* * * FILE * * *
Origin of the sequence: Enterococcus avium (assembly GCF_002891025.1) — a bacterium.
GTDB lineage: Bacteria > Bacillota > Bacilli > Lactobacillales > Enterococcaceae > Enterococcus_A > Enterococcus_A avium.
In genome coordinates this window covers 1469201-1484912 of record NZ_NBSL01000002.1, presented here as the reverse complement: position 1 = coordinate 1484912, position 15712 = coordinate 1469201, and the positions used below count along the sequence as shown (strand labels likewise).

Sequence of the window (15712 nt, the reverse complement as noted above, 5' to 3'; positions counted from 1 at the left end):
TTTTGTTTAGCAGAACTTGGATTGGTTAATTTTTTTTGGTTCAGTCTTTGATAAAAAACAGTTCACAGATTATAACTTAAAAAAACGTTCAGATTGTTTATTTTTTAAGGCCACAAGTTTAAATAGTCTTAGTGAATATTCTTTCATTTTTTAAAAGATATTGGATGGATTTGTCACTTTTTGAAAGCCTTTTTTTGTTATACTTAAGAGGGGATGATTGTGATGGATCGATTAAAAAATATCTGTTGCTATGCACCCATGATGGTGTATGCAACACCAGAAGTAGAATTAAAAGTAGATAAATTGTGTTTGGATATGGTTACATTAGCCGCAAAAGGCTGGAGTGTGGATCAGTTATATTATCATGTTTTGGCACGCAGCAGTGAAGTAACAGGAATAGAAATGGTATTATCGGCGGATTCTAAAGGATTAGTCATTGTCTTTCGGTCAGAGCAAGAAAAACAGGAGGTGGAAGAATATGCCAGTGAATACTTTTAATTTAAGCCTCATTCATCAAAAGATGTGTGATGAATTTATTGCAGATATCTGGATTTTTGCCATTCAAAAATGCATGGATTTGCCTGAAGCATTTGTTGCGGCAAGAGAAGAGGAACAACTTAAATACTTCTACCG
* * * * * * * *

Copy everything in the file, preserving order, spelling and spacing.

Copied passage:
Origin of the sequence: Enterococcus avium (assembly GCF_002891025.1) — a bacterium.
GTDB lineage: Bacteria > Bacillota > Bacilli > Lactobacillales > Enterococcaceae > Enterococcus_A > Enterococcus_A avium.
In genome coordinates this window covers 1469201-1484912 of record NZ_NBSL01000002.1, presented here as the reverse complement: position 1 = coordinate 1484912, position 15712 = coordinate 1469201, and the positions used below count along the sequence as shown (strand labels likewise).

Sequence of the window (15712 nt, the reverse complement as noted above, 5' to 3'; positions counted from 1 at the left end):
TTTTGTTTAGCAGAACTTGGATTGGTTAATTTTTTTTGGTTCAGTCTTTGATAAAAAACAGTTCACAGATTATAACTTAAAAAAACGTTCAGATTGTTTATTTTTTAAGGCCACAAGTTTAAATAGTCTTAGTGAATATTCTTTCATTTTTTAAAAGATATTGGATGGATTTGTCACTTTTTGAAAGCCTTTTTTTGTTATACTTAAGAGGGGATGATTGTGATGGATCGATTAAAAAATATCTGTTGCTATGCACCCATGATGGTGTATGCAACACCAGAAGTAGAATTAAAAGTAGATAAATTGTGTTTGGATATGGTTACATTAGCCGCAAAAGGCTGGAGTGTGGATCAGTTATATTATCATGTTTTGGCACGCAGCAGTGAAGTAACAGGAATAGAAATGGTATTATCGGCGGATTCTAAAGGATTAGTCATTGTCTTTCGGTCAGAGCAAGAAAAACAGGAGGTGGAAGAATATGCCAGTGAATACTTTTAATTTAAGCCTCATTCATCAAAAGATGTGTGATGAATTTATTGCAGATATCTGGATTTTTGCCATTCAAAAATGCATGGATTTGCCTGAAGCATTTGTTGCGGCAAGAGAAGAGGAACAACTTAAATACTTCTACCG